THE BLOG
07/13/2008 05:12 am ET | Updated May 25, 2011

The Medical System Meltdown

Though video cameras were originally installed in hospital emergency rooms for security and protection against lawsuits, two videos captured on them do more to indict the hospitals they originate from than protect them. The June 19th death of Esmin Elizabeth Green, a 49-year-old woman who, while waiting nearly 24 hours to be seen in a Brooklyn, New York emergency room keeled over in convulsions disregarded by medical personnel, guards, and fellow patients dying before anyone took the time to investigate her distress, would be horrendous in its inhumanity as a lone incident. Yet it mirrors another instance of medical neglect that occurred in Los Angeles a year ago. In that case, Edith Rodriguez, 43, died of a perforated bowel on May 9 at Martin Luther King Jr.-Harbor Hospital, while being ignored by hospital personnel though she was delivered to the facility by police officers bleeding from the mouth and in obvious distress complaining of great pain.

The fact that these two incidents occurred in America's coastal "liberal" cities might give those who live in middle and southern America a false sense of security thinking that their sense of community and shared moral values somehow insulates them from the problem. Shastri Swaminathan, MD, Illinois State Medical Society President states

"We are shocked and frustrated that Congress has not put aside its political differences to keep Medicare patients' access to doctors uninterrupted. The effects of a 10.6 percent Medicare payment cut for doctors' services could cripple the entire health care system because most health insurance companies base their reimbursement rates on Medicare. So when doctors say this Medicare cut will drastically reduce our ability to see patients, we're not exaggerating -- we're worried about keeping our doors open for patients."

The crisis in Texas and Florida Medical communities prove that we are all facing a serious Medical system meltdown in the near future if we allow the Republicans to continue to dictate who is deserving to live or die. Unless you condone the dumping of patients who don't have coverage on the streets of our cities as a way to keep your hospitals profitable, you should have a clear choice come November. Examine McCain's Healthcare proposal versus Obama's plan. Mayor Bloomberg got it right in his response to the Kings County Hospital Center's insane insensitivity.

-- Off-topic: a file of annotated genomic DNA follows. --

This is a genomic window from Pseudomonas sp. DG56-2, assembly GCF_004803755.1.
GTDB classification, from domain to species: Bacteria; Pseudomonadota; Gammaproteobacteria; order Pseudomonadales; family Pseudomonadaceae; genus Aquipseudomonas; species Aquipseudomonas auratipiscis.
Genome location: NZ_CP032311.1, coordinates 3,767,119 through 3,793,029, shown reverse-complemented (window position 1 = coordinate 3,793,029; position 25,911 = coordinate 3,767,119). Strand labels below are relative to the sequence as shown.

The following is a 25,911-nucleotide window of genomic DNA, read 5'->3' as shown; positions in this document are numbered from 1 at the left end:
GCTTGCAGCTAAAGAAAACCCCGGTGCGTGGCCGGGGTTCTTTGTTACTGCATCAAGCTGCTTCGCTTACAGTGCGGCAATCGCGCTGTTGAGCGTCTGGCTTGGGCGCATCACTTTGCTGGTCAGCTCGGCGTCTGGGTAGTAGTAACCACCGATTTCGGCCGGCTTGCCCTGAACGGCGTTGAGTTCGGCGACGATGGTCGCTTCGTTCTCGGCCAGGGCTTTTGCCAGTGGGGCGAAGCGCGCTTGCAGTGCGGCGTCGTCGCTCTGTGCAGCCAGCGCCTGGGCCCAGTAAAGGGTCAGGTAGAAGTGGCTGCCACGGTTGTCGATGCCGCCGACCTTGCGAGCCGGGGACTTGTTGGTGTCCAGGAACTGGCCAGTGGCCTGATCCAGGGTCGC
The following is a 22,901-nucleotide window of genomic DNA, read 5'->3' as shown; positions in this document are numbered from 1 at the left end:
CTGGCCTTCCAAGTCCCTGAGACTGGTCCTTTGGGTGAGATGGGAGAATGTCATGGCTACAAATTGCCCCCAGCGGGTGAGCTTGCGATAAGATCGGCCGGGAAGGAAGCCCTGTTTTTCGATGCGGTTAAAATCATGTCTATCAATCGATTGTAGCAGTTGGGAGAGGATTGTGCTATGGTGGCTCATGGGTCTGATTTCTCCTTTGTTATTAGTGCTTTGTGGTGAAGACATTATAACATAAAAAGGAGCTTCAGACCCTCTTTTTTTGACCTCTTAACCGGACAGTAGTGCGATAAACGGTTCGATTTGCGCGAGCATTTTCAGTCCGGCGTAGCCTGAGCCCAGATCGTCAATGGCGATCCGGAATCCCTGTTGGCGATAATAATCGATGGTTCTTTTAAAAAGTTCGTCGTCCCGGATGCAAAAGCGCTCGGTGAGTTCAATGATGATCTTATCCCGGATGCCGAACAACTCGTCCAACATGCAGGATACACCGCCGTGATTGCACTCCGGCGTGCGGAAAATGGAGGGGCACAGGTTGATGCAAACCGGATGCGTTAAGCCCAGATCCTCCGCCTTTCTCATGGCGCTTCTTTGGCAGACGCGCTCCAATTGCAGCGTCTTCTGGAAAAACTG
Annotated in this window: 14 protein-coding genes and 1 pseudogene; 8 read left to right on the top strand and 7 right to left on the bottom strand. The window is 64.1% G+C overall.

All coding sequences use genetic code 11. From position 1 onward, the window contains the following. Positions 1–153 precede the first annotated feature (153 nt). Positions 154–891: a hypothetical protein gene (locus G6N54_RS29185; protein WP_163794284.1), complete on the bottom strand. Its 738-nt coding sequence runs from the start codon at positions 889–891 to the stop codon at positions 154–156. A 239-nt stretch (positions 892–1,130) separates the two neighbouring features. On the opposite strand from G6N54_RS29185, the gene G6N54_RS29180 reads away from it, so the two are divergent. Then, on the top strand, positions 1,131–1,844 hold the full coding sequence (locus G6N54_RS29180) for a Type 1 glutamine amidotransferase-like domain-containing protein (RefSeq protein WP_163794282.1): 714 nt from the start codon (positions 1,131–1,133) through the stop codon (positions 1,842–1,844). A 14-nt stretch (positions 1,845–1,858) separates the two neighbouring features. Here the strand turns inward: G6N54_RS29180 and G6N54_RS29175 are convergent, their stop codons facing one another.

"I can't explain what happened there... Does it say anything about our society? 'I hope not' is the basic answer."

If the election of 2008 has to be decided on one issue let it not be the economy or the war in Iraq though I have argued that they are in fact the same issue parsed separately by the media in a false set of choices. Let this election be decided on the issue of who will offer us a medical plan that will allow us to live into the future. The 18 billion dollars we waste each month in Iraq would go a long way toward alleviating this crisis.

The British are celebrating the 60th anniversary of their National Health Service (NHS) and though savvy politicians used it and the Canadian plans as reasons to scrap Hillary Clinton's National Health Plan back in 1994 and unless we recognize that the plan offered by Obama though criticized as falling short of Hillary's is at least a real attempt to offer every American healthcare regardless of income, race of preexisting conditions. The fact that the women who died in the above listed cases were of minorities should not go unnoticed. If McCain and Gramm are allowed to determine our medical future care, we will surely suffer from the finest medical care only the wealthy can afford. As Sean Tully notes in McCain's Econ Brain

"On the economy, McCain's most daring manifesto is his healthcare plan. Not surprisingly, it bears the Gramm imprint. In fact, McCain has been heeding Gramm's "power-to-the-consumer" approach for more than a decade. The two senators bonded when they linked arms to fight Hillary Clinton's ill-fated healthcare program in 1993. "We couldn't get any press coverage in Washington, DC, so we traveled all over the country, to the regional media markets," says Gramm. In 150 meetings at hospitals and clinics, McCain and Gramm relentlessly pounded the Clinton plan, helping fire the voter outrage that killed the plan in 1994."

To those who have not taken the time to investigate either of the candidates plans I say shame on you. You should be locked in a dark theater and forced to watch Michael Moore's Sicko until you see the light!